Judging

Reading Assignment:        Matthew 7:1-6

Did you understand what you read?

  1. Why should we not judge another person?
  2. Does this mean we cannot correct a person who is sinning? Why or Why not?
  3. What does the speck (mote) and the plank (log) represent in Jesus' illustration?
  4. What are the pearls we should not cast before swine?

Discussion:

            Matthew 7:1 is often quoted by people accused of doing wrong. They believe that no one has the right to point out the sin in their life. Only God can tell them how to live. If this is true, then why did Paul instruct the Corinthians to judge disputes between brethren in I Corinthians 6:1-5? Obviously there are some judgments that are wrong and some that are right. This lesson will attempt to explain which is which.

            Some people will twist a law to suit their own purposes. In Chicago, there was a law against operating a business in your home. The intent of the law was to prevent proliferation of sweat shops. One man who was angry with his neighbor, used it to get his neighbors evicted from their apartment. His neighbor wrote books during the evening. We can twist God's law when we falsely accuse a brother of wrong doing (James 4:11-12). Assume that brother Bob is living righteously before God. Along comes brother Sam, falsely claiming that Bob has sinned - not because he violated some command of God, but because Sam didn't like the way Bob did something. "I can't quote you book chapter and verse. But I know sin when I see it." We now have a conflict. Sam claims Bob is in the wrong, but the scriptures show that he is living righteously. In an indirect way, Sam is claiming that the Bible is incomplete. It left out the sin that Bob supposedly had committed. As a result, Sam is standing in judgment of the law. This is the wrong kind of judging that Job's friends made. They assumed that Job sinned because of the evil things that had befallen him. The Jews of Jesus' time also did this in Matthew 15:1-9. By putting their traditions on an equal footing with God's law, they nullified the law.

            Another way we ought not to judge is when we don't have all the facts. Too often a brother is accused of having a "bad attitude" when he refuses to go along the actions of others. How can we possibly know that a person's attitude is bad? Can we peer into his mind or see into his heart? I Corinthians 4:1-7 tells us that we live our lives for God - not for other men and not for ourselves. Only God can determine the motives of a person's actions. Until God reveals his decision at judgment day, we have no right to prejudge a brother's motives. Right or wrong should only be determined on the evidence of what a person did and not the supposition of why that person did it. Read Romans 14:1-23.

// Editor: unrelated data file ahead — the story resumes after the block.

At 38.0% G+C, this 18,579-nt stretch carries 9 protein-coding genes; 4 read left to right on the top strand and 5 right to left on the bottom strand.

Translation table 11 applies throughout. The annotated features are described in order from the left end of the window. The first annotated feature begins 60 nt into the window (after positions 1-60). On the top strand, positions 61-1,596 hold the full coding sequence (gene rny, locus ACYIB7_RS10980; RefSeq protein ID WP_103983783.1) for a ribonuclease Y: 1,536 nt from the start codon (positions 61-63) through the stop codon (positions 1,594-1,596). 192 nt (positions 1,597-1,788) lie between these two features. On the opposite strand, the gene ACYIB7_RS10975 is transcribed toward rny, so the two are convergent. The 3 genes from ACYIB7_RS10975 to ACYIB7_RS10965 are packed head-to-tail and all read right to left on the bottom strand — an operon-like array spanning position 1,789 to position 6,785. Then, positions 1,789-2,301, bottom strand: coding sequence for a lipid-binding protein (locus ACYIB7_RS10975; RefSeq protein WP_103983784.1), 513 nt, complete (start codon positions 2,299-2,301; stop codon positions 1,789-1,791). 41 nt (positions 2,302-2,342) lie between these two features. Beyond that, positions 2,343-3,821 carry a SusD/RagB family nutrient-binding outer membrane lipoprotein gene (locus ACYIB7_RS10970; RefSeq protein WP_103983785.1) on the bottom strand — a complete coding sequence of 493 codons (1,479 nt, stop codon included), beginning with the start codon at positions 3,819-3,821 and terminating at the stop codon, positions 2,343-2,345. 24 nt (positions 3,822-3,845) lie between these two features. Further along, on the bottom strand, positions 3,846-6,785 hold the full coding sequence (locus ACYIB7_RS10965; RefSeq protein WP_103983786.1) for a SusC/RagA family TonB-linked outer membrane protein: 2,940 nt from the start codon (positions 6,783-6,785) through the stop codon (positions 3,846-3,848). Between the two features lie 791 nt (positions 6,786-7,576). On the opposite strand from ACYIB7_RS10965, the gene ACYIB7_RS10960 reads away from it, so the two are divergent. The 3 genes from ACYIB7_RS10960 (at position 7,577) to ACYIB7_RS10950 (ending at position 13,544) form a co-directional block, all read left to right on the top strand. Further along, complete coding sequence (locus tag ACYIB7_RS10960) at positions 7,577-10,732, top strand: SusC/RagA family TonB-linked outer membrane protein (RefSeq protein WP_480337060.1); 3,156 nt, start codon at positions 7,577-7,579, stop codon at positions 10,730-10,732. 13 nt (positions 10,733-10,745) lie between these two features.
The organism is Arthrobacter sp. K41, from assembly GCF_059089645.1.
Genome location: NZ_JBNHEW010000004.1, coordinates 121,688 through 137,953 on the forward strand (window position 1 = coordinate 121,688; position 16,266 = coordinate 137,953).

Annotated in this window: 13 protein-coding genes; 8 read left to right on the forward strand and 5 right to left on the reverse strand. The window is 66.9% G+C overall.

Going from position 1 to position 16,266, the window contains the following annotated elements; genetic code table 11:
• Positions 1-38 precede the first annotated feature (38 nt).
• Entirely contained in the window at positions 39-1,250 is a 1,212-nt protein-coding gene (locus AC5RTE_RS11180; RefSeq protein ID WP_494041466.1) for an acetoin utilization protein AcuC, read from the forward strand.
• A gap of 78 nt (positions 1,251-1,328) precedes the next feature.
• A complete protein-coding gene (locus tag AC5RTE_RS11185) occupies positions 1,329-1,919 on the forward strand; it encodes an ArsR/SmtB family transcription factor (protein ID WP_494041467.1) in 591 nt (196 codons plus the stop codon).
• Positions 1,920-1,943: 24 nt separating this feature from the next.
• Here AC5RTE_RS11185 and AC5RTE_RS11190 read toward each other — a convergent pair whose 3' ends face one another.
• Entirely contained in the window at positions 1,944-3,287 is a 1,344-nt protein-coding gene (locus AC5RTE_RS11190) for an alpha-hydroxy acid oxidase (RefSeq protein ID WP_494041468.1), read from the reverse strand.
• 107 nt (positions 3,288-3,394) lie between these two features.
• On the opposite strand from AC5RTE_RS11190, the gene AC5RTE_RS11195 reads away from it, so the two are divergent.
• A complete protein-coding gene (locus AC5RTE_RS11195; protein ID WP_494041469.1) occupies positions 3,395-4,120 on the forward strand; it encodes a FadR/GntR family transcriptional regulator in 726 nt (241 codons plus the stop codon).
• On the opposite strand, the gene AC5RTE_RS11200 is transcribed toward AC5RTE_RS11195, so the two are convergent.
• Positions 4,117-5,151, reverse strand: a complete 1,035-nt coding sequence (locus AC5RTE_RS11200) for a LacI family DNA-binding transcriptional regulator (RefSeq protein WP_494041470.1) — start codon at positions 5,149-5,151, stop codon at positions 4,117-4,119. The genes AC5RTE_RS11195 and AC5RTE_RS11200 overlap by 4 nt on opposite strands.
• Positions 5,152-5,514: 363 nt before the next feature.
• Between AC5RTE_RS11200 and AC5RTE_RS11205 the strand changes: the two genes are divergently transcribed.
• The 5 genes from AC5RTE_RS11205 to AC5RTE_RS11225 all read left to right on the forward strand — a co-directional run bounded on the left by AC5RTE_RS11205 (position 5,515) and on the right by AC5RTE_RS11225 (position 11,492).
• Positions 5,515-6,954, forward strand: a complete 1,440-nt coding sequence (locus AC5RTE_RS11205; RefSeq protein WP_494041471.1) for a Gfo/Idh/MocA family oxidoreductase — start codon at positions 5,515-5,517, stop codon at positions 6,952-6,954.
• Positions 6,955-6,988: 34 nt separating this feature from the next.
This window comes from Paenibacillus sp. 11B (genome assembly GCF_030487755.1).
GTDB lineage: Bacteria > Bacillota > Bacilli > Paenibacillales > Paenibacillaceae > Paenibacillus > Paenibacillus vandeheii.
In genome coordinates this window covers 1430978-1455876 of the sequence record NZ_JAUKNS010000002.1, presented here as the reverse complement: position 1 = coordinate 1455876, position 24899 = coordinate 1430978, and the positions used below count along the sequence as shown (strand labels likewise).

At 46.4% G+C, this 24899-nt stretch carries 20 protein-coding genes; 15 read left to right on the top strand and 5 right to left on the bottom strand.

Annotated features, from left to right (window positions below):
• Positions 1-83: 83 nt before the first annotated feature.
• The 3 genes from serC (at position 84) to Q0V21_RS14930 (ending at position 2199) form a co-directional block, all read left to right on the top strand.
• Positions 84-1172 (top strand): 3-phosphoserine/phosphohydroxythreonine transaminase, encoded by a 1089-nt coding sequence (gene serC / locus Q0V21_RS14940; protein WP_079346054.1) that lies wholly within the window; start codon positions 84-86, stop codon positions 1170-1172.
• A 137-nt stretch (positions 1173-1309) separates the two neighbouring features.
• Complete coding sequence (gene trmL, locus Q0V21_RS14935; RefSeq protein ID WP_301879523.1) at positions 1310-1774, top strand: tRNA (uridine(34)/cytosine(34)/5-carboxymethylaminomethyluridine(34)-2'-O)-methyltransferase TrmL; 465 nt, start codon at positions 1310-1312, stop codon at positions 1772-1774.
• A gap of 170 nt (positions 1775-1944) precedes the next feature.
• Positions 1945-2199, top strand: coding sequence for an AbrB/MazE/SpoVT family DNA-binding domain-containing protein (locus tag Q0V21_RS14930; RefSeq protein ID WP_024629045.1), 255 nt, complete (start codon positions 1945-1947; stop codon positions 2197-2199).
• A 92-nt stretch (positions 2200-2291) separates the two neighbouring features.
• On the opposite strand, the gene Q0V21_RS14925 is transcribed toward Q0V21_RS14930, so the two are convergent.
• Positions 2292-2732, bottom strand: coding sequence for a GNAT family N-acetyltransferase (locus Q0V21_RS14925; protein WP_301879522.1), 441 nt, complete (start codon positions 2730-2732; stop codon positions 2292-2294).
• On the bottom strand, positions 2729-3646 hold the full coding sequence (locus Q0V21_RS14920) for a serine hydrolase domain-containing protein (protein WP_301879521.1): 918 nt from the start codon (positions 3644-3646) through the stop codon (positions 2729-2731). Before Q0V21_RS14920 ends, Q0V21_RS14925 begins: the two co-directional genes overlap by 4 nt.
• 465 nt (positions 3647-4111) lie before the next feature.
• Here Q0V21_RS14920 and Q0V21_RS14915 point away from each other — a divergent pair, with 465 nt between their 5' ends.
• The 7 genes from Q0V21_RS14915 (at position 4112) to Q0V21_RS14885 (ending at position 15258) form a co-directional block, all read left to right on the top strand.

Too many people determine the spiritual condition of people they meet by incidental things. Do we decide that a person is not spiritually minded by the way they dress when they come to services? Read James 2:1-13. Consider the false conclusions that the Pharisees leaped to when they saw Jesus associating with sinners in Matthew 9:10-13. Giving preferential treatment for our friends is another way we can show biased judgment. Paul warned Timothy not to show any partiality in I Timothy 5:21.

            Sometimes we act as if there are two standards; one standard for us and other for everyone else. The Jews had this problem. Paul warns in Romans 2:1 that the Jews and the Gentiles will one day face the same judge. The Jews will receive the same sentence as the Gentiles. Neither the Jews nor the Gentiles lived in accordance with God's expectations. A person cannot judge fairly when they are blinded by sin as pointed out in Matthew 7:1-5.

            Jesus is not forbidding all judgments. He is warning us to be careful to judge fairly. Judge another person's actions or statements in the context of the situation. Base your judgment purely on what the Bible says is right or wrong. I Corinthians 5 is a good example of fair and accurate judgment. Care must be taken at all times because we can be lead astray ourselves (Galatians 6:1-10). When the Bereans faced a new teaching by Paul, they determine the correctness of what he said by the scriptures (Acts 17:11). We must not allow ourselves to create another false gospel (Gal. 1:6-9). Finally, remember mercy. God has promised to treat us as we have treated others.  

Meditation:

  1. Is it wrong to judge a person?
  2. Can you think of a time when Jesus' statement in Matthew 7:6 came true? Has it happened more than once?
  3. Lucy believes that putting up a Christmas tree is wrong because of the false belief many people in the world associate with it. Sally doesn't see anything wrong with having some decorations in the house during a holiday. Who is right?